This is truly appalling. It is a "compromise" that codifies violations of the Geneva Conventions and gives them the appearance of law. Read the analysis by Marty Lederman, who also provides the proposed text. Then vote against any member of the US Senate who favors this monstrosity, and if you have any cash to spare, donate it to their opponents. Did you ever believe that you would see the day on which torture was legalized?
The lawyer Kemal Kerincsiz has filed over 40 cases against writers who have considered the Armenian genocide in their work, accusing them under Article 301 of the Turkish criminal code of insulting "Turkishness" ("Turkianity"? "Turkitude"?). Today he lost one more case, against the novelist Elif Shafak. The value of Article 301 aside, the frequent repetition of cases like this would seem to raise the question of why Mr Kerincsiz believes that he is defending a culture by incessantly attacking the people who contribute to it.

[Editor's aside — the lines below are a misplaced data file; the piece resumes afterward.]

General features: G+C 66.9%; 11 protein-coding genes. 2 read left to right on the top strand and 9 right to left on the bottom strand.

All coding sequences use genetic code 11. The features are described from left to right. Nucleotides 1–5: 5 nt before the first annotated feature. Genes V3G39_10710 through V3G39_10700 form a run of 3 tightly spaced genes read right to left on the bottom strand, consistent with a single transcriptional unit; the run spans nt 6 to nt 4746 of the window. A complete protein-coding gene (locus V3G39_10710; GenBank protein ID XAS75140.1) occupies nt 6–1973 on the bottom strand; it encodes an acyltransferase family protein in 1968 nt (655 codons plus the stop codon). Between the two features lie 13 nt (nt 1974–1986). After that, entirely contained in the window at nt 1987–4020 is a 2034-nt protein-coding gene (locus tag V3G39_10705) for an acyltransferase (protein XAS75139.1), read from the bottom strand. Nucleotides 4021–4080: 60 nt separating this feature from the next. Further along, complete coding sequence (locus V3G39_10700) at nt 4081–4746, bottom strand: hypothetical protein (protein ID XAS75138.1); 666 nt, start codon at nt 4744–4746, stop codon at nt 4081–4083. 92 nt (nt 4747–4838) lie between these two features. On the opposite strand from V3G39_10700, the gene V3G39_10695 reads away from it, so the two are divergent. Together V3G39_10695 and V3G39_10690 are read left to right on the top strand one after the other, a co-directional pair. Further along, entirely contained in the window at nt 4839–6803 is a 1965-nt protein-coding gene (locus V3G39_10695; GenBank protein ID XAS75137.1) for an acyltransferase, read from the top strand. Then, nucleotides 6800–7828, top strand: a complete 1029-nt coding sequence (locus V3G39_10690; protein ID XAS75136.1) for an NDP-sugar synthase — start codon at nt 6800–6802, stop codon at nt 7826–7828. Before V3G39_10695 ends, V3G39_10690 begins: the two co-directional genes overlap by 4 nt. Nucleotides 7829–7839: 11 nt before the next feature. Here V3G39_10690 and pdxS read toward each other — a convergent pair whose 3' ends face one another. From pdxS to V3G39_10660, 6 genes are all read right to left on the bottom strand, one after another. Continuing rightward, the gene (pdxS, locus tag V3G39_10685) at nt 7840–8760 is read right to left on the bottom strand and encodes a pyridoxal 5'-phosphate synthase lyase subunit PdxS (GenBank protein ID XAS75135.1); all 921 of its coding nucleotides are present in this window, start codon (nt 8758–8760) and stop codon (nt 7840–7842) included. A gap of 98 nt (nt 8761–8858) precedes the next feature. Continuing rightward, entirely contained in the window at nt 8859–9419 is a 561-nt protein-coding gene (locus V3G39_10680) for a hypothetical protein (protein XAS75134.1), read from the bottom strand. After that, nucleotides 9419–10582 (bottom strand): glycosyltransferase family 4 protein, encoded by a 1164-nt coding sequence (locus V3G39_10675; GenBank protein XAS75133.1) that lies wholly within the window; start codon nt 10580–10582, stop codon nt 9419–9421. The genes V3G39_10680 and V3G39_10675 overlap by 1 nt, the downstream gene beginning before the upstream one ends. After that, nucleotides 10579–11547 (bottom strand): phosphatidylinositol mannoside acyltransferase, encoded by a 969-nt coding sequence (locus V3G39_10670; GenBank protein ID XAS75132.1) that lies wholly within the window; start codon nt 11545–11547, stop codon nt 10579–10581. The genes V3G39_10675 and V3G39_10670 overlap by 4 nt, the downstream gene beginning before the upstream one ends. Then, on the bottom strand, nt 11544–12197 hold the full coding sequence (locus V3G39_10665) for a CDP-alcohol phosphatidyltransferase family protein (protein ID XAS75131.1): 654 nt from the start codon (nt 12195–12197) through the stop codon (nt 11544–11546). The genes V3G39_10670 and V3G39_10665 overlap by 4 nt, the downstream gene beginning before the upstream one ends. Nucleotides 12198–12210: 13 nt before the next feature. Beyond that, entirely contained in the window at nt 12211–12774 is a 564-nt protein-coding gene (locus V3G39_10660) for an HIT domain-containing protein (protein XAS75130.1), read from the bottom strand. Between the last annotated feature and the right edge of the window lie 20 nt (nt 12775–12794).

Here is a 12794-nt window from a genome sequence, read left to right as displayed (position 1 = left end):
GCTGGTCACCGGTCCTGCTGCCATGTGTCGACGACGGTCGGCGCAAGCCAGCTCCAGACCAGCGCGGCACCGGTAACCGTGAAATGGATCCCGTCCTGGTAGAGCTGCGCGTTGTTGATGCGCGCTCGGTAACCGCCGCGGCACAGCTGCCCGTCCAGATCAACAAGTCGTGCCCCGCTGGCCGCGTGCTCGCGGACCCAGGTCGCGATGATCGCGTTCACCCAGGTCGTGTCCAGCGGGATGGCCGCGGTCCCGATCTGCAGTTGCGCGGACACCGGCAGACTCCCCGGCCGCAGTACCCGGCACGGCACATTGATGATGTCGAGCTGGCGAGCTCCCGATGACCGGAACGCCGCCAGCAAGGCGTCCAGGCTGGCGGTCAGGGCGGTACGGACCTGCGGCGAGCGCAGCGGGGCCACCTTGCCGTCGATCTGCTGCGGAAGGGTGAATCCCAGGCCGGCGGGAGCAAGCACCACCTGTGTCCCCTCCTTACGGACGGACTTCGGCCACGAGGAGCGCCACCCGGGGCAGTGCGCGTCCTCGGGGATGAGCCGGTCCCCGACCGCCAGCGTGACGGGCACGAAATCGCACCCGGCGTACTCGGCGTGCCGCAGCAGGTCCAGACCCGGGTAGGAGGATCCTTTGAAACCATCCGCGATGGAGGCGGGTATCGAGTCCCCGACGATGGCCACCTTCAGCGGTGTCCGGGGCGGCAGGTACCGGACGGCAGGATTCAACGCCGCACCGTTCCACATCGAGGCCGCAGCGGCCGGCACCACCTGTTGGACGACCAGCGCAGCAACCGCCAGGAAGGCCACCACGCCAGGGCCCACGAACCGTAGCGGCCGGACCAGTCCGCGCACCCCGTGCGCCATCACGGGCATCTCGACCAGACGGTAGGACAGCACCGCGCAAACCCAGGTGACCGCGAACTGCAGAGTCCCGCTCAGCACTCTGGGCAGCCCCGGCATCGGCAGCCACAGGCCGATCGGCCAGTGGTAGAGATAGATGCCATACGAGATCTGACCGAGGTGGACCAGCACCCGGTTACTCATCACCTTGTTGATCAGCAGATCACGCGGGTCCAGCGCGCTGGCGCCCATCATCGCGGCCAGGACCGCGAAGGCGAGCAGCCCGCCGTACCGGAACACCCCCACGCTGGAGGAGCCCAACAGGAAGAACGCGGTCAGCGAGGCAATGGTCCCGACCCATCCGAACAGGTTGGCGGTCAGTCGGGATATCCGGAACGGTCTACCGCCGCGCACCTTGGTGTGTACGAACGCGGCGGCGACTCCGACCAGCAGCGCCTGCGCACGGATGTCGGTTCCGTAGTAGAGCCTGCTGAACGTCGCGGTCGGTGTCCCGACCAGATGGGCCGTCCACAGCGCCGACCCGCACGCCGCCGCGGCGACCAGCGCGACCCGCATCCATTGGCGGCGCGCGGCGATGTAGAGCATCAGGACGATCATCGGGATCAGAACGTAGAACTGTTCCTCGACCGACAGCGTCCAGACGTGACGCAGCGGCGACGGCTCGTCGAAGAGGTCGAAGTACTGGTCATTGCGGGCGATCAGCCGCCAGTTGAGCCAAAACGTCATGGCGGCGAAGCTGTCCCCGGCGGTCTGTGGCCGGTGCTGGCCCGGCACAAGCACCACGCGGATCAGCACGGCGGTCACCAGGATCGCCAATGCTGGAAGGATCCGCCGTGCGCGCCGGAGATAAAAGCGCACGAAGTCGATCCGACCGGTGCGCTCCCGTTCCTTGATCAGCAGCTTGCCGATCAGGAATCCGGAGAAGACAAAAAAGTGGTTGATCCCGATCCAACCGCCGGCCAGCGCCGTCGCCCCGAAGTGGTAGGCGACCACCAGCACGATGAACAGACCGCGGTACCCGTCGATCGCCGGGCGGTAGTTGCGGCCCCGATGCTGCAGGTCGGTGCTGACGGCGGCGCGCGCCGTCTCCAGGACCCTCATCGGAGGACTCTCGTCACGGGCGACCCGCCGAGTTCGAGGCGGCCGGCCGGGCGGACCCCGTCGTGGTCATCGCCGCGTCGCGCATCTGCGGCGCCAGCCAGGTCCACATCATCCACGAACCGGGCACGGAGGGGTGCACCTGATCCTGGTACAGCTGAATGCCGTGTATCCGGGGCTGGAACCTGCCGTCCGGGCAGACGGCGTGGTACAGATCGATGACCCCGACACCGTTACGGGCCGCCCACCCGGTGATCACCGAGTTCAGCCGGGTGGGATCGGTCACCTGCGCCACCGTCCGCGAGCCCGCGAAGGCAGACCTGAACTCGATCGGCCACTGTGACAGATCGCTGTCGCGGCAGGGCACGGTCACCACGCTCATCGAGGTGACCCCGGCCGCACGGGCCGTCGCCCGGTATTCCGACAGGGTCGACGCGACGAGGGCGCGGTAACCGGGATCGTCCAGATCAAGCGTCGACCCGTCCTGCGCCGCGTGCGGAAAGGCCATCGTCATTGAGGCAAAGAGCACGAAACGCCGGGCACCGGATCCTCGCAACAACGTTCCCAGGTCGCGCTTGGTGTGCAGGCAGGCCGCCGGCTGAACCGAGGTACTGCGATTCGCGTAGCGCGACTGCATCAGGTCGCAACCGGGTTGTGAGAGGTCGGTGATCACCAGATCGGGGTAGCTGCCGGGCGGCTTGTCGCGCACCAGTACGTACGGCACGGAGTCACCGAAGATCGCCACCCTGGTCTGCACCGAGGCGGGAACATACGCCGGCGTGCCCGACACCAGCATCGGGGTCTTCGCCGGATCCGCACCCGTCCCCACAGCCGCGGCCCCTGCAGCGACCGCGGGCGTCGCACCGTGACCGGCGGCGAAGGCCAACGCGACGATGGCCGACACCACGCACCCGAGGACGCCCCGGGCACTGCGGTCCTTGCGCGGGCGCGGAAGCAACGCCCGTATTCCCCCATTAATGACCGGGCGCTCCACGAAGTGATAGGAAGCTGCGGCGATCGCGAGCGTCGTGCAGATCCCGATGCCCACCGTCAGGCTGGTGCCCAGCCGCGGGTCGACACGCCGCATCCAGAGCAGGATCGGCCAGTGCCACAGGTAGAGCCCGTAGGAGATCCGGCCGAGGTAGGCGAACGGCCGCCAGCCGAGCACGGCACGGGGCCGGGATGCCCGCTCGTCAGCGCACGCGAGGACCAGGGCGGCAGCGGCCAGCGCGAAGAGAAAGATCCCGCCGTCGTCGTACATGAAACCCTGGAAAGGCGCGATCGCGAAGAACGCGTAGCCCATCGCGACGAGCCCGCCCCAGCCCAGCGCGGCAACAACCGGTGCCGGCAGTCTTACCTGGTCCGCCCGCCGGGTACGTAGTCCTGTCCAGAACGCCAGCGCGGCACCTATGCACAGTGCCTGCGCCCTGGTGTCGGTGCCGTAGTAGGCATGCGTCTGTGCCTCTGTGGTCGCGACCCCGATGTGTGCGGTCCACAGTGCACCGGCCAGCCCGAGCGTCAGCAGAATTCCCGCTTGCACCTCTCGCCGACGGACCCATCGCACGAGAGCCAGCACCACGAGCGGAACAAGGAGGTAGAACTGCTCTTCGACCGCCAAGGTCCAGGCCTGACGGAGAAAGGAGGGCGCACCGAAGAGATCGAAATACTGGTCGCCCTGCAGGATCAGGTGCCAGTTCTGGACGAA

Today's arrest of Marko Lugonja, one of the people accused in the conspiracy to harbor Ratko Mladić (a "jatak," which is of course different from a "hohštapler"), took place at the Belgrade airport, on a plane which was getting ready to depart for Moscow. This might be interpreted as a sign of desperation on the side of the fugitive wannabe, who wanted to get out any way he could. Or it might be interpreted as a sign of supreme confidence, taking a regular flight with a ticket and all.
Okay, so Gyurcsány Ferenc is a liar. But he does not seem to be too upset about this. And nobody seems to be bothered by his Hugh Grant penchant. But people are angry, or at least desirous of television equipment. As may be expected, Erik D'Amato is ready with a constitutional solution.